Alpha House connects Sunalta residents with pipe and smudge circle

"It’s a spiritual practice but everyone is welcome."

Bi-weekly pipe and smudge circle at the Sunalta Community Association

By Rizwana Shaikh, Federation of Calgary Communities

Alpha House, a non-profit charitable agency that provides safe spaces for individuals with alcohol and drug dependencies, holds a bi-weekly Community Pipe and Smudge Circle, an Indigenous prayer circle, at the Sunalta Community Association.

“It’s a spiritual practice but everyone is welcome,” said Wade Maude, Indigenous Cultural Coordinator at Alpha House.

He explains the circle is a safe environment for people to share creation stories or to simply speak how they’d like. The prayer circle also involves smudging, an ancient technique which burns sacred herbs, used to drive away negative energy and restore balance to an individual, a group, or space.

Alpha House brings clients from their detox program to participate in the circles which take place every other Wednesday but also open their doors to anyone in the community interested in participating, or to simply watch and learn more.

“We encourage (residents) to come out and see what it (the Community Pipe and Smudge Circle) is all about and maybe meet a new neighbour,” said Jenn Balderston, executive director at the Sunalta Community Association.

She remembers the relationship with Alpha House began in 2017 when they partnered together for their Neighbour Day event. The Community Pipe and Smudge Circles were the result of the conversations that began after that partnership.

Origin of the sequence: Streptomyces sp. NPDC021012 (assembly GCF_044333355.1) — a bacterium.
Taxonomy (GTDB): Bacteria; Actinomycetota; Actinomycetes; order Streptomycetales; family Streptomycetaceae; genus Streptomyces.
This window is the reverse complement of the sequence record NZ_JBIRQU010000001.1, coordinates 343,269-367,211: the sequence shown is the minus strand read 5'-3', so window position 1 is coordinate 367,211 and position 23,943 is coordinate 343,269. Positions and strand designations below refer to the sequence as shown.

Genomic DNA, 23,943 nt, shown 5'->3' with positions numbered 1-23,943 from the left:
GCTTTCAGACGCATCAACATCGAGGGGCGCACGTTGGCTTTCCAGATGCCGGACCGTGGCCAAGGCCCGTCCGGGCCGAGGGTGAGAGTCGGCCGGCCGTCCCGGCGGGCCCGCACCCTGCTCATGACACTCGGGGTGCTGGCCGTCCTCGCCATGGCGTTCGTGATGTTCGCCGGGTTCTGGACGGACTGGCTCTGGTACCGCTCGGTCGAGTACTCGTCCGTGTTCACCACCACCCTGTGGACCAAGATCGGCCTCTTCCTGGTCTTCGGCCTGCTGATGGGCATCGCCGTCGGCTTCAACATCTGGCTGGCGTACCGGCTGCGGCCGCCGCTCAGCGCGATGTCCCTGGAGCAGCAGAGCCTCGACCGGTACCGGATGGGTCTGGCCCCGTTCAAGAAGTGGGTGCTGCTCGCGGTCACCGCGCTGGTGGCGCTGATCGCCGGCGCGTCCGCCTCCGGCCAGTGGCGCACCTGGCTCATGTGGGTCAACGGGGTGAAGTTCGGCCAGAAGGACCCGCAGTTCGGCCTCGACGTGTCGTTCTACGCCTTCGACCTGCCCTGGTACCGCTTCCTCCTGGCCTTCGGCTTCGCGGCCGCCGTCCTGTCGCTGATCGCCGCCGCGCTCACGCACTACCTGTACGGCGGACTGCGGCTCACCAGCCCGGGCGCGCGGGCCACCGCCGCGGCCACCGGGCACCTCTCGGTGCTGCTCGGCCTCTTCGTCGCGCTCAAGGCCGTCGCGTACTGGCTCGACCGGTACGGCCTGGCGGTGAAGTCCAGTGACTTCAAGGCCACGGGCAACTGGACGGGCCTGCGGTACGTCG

Maude says the clients he works with are a vulnerable part of the population and need some mental health care and support along with housing and detox help. These people are often looked at as “garbage” due to a lack of awareness and understanding, and Maude hopes to provide a more accurate perspective for others. He says the Sunalta Community Association helps with that by donating the space to hold the prayer circles and putting up regular notices with the dates and times so residents can attend as well. From time to time, residents and Alpha House’s clients attend and make new connections.

“It’s not about trying to change somebody’s beliefs, it’s just trying to offer a perspective of another way of praying,” said Maude.

Alpha House also run summer camps for their clients and take them on mini field trips around the city, to help clients engage in the community and meet other residents. Clients then see they’re not alone and are supported by Calgary communities and feel encouraged to continue their detox and build themselves up.

Sunalta and Alpha House are both looking to add more open programs in the future to spread a more accurate understanding of Indigenous communities and practices the clients Alpha House helps and to begin conversations about the benefits of a harm reduction centre such as Alpha House.

 

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